Lamb Chop.

The return of Lamb Chop photo

This sock puppet sheep rose to fame with Shari Lewis, her puppeteer, and was a fixture in most households with young children. In 1998, however, tragedy struck, and Shari died of viral pneumonia at age 65 while undergoing treatment for uterine cancer. It seemed as if Lamb Chop could also be gone for good. And then came Mallory Lewis.

Mallory, daughter of Shari, took over her mother’s legacy and brought Lamb Chop back to the spotlight, performing at state fairs all over the country. While flying through Chicago, in between state fairs and doing a television segment for WGN, Mallory sat down with Oy!Chicago, and gave us some insight into her life as Shari’s daughter, Lamb Chop’s sister, military enthusiast, and skydiving extraordinaire.

Oy!Chicago: So tell me a little about yourself.
Mallory Lewis: My name is Mallory Lewis, I’m a Cancer and I like long walks on the beach…I went to Beverly Hills High School, yes, 90210! And then I went to Barnard College Columbia University. I majored in anthropology, “the study of man!” It has had nothing to do with my life today at all in the slightest! I chose anthropology because I was always interested in evolution but also because at the end of my sophomore year I had the most classes in that. So that worked out.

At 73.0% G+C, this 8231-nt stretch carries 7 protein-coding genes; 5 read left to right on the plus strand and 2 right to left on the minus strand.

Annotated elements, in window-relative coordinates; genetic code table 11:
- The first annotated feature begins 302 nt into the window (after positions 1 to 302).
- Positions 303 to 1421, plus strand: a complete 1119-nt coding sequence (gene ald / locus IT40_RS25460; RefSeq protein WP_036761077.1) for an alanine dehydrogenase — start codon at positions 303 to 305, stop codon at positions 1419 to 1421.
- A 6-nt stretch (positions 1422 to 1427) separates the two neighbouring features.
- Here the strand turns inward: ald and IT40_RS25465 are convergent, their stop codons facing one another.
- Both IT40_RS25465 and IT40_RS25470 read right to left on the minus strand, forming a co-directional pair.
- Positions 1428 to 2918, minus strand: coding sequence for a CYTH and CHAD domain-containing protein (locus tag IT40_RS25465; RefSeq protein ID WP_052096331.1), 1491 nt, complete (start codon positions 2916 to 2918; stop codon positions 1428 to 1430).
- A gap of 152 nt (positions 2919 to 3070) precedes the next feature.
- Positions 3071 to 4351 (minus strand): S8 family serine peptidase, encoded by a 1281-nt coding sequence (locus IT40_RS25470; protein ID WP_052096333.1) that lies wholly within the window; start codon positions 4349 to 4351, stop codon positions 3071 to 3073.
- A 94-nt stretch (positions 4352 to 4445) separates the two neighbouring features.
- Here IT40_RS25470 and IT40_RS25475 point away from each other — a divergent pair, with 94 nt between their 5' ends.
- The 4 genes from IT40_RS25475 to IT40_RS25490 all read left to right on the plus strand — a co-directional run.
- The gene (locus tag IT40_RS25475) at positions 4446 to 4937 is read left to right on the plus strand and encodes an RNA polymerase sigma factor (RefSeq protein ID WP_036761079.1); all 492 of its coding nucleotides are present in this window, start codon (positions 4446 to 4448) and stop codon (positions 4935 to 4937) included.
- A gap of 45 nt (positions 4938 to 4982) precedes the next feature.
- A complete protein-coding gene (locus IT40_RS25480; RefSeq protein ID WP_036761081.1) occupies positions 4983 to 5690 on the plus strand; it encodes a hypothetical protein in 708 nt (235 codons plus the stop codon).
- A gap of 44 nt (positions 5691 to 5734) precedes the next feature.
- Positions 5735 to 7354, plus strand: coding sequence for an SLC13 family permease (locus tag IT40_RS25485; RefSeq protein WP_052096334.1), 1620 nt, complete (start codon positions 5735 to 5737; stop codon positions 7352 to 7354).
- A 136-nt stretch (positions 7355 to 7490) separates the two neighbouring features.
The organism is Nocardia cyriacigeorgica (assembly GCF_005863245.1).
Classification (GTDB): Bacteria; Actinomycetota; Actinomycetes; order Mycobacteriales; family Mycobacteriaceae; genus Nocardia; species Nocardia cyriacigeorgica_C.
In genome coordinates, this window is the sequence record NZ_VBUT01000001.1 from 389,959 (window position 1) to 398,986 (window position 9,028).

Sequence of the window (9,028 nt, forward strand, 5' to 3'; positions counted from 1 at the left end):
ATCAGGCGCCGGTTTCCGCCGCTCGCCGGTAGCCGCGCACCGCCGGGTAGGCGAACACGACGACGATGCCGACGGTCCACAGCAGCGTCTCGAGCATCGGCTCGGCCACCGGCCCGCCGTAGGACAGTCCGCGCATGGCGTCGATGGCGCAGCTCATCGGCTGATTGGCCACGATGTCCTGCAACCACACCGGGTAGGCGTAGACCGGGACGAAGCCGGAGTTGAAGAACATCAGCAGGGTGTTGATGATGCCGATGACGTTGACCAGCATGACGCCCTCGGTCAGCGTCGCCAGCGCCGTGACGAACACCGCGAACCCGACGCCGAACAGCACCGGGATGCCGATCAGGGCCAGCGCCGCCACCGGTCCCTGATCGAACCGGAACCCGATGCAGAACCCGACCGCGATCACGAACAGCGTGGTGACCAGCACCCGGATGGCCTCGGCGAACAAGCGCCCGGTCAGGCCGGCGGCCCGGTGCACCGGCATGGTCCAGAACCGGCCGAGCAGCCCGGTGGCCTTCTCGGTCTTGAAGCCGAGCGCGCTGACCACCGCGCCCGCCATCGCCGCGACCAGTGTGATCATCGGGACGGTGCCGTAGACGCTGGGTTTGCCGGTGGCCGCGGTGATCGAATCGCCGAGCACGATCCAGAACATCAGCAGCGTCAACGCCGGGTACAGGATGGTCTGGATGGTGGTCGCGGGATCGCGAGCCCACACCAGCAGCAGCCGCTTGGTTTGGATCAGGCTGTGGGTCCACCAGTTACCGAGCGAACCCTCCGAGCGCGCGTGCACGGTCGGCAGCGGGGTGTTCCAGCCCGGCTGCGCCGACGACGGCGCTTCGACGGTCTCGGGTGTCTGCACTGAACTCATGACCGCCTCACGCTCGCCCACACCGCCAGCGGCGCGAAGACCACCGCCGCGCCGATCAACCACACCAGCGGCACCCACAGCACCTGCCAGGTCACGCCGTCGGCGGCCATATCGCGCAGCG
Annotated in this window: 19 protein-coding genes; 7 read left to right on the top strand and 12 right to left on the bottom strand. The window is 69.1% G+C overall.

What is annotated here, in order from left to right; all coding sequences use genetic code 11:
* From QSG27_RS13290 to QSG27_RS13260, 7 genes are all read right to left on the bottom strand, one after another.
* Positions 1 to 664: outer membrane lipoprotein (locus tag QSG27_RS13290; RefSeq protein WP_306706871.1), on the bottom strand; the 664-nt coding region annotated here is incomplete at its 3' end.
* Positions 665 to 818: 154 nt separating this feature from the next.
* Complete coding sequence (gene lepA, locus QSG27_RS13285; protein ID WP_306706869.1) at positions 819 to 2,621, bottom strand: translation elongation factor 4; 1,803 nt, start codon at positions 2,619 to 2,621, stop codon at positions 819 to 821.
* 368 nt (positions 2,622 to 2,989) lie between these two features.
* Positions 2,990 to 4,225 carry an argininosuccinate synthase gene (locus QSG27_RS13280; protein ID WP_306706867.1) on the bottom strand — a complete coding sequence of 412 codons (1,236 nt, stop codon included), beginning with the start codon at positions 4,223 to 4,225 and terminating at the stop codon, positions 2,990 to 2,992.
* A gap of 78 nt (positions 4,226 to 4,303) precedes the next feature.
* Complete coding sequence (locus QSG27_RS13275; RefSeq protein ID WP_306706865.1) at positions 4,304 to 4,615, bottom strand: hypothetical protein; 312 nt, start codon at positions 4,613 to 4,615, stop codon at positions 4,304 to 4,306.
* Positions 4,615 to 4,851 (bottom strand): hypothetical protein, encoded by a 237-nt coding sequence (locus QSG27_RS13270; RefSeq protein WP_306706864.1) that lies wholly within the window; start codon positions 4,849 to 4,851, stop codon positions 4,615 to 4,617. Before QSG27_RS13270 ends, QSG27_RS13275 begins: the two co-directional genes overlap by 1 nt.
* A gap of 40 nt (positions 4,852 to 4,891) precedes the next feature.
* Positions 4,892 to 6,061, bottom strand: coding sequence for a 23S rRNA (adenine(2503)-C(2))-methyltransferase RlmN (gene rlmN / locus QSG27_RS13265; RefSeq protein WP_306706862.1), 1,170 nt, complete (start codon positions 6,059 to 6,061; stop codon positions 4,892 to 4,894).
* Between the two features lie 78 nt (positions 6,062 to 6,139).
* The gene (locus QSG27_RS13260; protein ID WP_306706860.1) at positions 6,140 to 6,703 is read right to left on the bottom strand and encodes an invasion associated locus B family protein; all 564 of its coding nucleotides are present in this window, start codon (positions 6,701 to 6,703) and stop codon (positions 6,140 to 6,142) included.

And what did you do after college?
After college I started out being the eastern regional sales manager for New World Pictures Home Video. This was back in the days when home video first came out, when the choice was beta as the format or VHS. And then I went on to work for RCA Columbia Pictures, and then freelancing with some smaller companies. I moved to Los Angeles, back home, and then I worked in publicity, which most young, talkative, Jewish girls do at some point! And then I started writing. Now I had actually been writing for my mom [Shari Lewis] since I was about 12. And then I started writing for her TV series and Lamp Chop’s Play Along, and then became the producer on that and Charlie Horse Mystic Pizza, and all of the specials. And while I was doing that I started skydiving, for fun, and I met my husband there, and we have an 11-year-old son named James Abraham Tarcher Hood. And when my mom died I started performing with Lamb Chop. So that’s sort of what happened in the last 20 some odd years.

How was it growing up with Lamb Chop?